This sunset was still on the camera when I left for Virginia. I dragged it all over the country with me and now I’m not sure when I snapped the picture. I like the subtlety of the peaches, though.
I’m happy to be back in my vista.
People from the East and South complain of the open spaces here, how they feel exposed and swallowed up by the expanse of it. I recall someone telling a story about being tailed for miles on the highway on the eastern plains of Colorado or Wyoming — I forget which — slowing so the person could pass, though the other car never would. The driver simply clung to the back bumper. Finally the storyteller pulled over and the other car did, too. An East Coast woman tumbled out, apologizing, saying how she felt so overwhelmed by the empty sky and deserted highway that she just wanted to be near another car.
My New Hampshire boss complains that she has a difficult time judging distance here. She can’t tell how fast a car is approaching or how close it is, because she feels she has nothing to reference it to.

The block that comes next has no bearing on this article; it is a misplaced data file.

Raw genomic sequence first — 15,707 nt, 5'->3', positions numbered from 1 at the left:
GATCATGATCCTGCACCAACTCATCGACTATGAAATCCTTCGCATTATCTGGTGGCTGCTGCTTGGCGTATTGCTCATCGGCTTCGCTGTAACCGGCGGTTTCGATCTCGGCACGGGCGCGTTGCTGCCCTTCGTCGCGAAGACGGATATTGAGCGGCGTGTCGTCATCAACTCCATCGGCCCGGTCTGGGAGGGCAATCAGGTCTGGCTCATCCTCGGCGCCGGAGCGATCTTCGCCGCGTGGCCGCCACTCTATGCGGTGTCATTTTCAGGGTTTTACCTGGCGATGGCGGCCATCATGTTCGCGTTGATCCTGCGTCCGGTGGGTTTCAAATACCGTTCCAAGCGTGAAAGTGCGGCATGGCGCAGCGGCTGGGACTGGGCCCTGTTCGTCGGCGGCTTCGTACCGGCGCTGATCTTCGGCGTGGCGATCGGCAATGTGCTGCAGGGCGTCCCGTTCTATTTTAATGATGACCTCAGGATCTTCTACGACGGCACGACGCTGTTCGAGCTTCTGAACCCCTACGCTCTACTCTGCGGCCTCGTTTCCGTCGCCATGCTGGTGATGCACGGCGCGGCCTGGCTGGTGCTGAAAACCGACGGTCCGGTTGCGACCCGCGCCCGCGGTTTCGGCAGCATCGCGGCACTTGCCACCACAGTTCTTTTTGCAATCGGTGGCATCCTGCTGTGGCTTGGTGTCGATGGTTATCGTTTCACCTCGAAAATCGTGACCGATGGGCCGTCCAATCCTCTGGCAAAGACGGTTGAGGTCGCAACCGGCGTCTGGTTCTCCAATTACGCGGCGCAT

I understand what they mean because I feel suffocated in places like Virginia. The Appalachians are pretty, yes, but they hem you in. The trees, even shed of leaves seem to block the sky. Granted, it was foggy and rainy during our visit, compounding the feeling. Even the houses, though, seem to be built to wrap around you and divide you from the outside.
Not like our house, designed to pull the vista in and fill the rooms with it.
I drove from Abingdon to the DC area, to visit Allison. Oh, said the innkeeper in Abingdon, you’ll drive through the Shenandoah valley. It’s so beautiful. At one point it just opens up and you can see the valley and the mountains.
Even with all this fog and rain? I asked.
Oh, he said.
It cleared enough going north that I did see some of the valley and the distant rolling hills, which I just can’t quite bring myself to call mountains. Theirs is a vista of softness and blur. Eternally smoky.
Something in me relaxed to return to the crisp Western light, our slice-edged mountains. Even in a sleepy photo like this one, the outline of the peaks is crisp and defined.
I suppose it’s all what you’re used to. I grew up in the West and some restless part of me only settles down when I’m here. Georgia O’Keeffe came here for the light though, among countless others.
Great is the gift of being able to see.